Defense Health Agency Director Vice Adm. Raquel Bono said the new electronic health record system will enable DOD to provide more complete, responsive and effective health care.
Vice Adm. Raquel Bono, director of the Defense Health Agency, said she has expanded her definition of interoperability for DOD's new electronic health record system.
Defense Health Agency Director Vice Adm. Raquel Bono said the Defense Department's new $4.3 billion commercial electronic health record system will enable greater patient involvement and provide more complete, responsive and effective health care.
Bono credited broadening the definition of interoperability beyond the confines of connectivity and data sharing between DOD and the Department of Veterans Affairs with playing a key role in her agency's approach to the MHS Genesis system.
"I've expanded my definition of interoperability, and it's no longer just between federal partners," she said at AFCEA Bethesda's Health IT Day on Oct. 12. "I've got a better understanding of what interoperability looks like.... I'm looking at private interoperability, but more importantly, and the driver for me, is the interoperability within my hospital walls."
Bono said MHS Genesis' flexibility will allow for a more comprehensive, data-driven approach to medical care for veterans. She added that a large part of the transition effort is rationalizing the portfolio of medical programs and making sure devices have a viable interface.
"Because the rate of change is so rapid, I realized I can't overlook...small innovative startups and some of the innovations that are already out there," she said.
Nevertheless, Bono said she wants to make sure the most important aspect of the medical care process does not get overlooked: the patients' needs.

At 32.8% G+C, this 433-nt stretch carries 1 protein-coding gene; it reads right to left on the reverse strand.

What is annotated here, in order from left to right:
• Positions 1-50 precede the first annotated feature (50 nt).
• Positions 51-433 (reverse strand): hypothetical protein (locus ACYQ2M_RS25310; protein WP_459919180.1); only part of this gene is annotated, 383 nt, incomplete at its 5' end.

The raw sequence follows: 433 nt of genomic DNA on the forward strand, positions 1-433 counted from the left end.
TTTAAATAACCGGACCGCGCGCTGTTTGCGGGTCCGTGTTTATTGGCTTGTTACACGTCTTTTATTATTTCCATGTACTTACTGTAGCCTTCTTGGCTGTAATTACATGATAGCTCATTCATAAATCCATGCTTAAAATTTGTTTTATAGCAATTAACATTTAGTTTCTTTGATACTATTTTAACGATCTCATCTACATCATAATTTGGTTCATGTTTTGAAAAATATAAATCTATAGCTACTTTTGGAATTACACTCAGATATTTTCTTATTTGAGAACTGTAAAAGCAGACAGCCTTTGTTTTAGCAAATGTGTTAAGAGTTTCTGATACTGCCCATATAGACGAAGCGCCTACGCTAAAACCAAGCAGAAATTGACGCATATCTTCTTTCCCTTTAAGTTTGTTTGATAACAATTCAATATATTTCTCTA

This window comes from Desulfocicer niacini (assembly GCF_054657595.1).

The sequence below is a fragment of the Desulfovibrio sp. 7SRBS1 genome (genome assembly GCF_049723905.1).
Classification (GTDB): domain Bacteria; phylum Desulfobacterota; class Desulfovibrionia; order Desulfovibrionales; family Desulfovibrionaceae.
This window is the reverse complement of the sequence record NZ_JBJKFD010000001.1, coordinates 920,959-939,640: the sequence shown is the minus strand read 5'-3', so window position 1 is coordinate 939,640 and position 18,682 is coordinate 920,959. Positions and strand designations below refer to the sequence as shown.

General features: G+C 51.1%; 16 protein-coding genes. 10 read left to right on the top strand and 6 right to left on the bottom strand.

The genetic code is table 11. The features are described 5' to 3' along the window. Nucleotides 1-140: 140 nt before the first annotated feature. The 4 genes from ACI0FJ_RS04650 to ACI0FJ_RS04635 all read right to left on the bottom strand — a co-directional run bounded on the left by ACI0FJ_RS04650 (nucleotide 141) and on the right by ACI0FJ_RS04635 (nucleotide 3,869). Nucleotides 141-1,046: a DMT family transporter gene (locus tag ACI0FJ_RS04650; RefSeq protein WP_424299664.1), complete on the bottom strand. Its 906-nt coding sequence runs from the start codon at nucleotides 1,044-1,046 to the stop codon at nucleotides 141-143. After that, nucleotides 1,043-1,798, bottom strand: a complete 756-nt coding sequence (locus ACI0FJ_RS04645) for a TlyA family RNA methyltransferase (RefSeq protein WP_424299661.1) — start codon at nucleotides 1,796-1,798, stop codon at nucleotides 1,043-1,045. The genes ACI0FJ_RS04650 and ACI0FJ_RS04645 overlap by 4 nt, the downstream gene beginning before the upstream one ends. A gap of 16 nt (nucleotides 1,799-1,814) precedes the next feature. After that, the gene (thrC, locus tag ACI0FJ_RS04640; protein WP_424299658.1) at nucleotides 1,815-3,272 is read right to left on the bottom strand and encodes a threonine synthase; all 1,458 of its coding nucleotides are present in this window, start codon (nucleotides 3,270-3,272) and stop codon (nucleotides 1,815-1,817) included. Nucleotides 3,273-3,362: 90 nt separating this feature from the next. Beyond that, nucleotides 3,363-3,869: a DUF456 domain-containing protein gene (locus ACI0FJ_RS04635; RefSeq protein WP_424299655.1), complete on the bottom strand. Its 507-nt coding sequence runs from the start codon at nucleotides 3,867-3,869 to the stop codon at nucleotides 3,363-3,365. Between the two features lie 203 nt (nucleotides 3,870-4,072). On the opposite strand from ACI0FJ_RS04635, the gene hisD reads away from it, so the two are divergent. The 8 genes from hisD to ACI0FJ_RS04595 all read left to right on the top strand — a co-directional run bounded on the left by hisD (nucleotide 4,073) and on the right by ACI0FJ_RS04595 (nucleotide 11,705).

"Patients should be our disruptive innovators," she said. "The more patients become interested and involved in their health data, the more they will drive some of the impetus for change."
DHA's role in advancing MHS Genesis is "how we can provide...that structure and that support to start designing a health care system around our patients, rather than asking our patients to rearrange their lives around our health care system," Bono added.
She cited access across devices and reminders sent directly to patients as examples of how MHS Genesis can help DOD be more responsive to patients' needs.
In addition, she said the challenge lies not the technology itself but in implementing it in a way that reduces variability, does not disrupt doctors' ability to care for their patients and does not distract from patient care.
"We definitely don't want to change [clinical] workflows just to be able to accommodate electronic needs," she said. "So we addressed that very early on.... That's why we invited the providers in to make sure these workflows make tons of sense."
Bono added that patients are better prepared for certain innovations, such as sharing data, than doctors are, though she has witnessed early successes.
By consulting with providers and clinicians, "the adoption curve is much faster," she said. "I think having a patient portal where patients can directly talk with their providers is also another driver for that kind of change.... You have to start somewhere."
She also acknowledged the delay in the system's launch, saying the additional time for testing would not affect major milestones.
"At the heart of it, what we wanted to do was launch a product that worked from Day One for our providers and patients," Bono said. "And so we realized we had to slow down just a little bit to make sure we had enough space to test those interfaces. However, it didn't mean we had to slow down anything else."
NEXT STORY: Satellite, data projects on White House agenda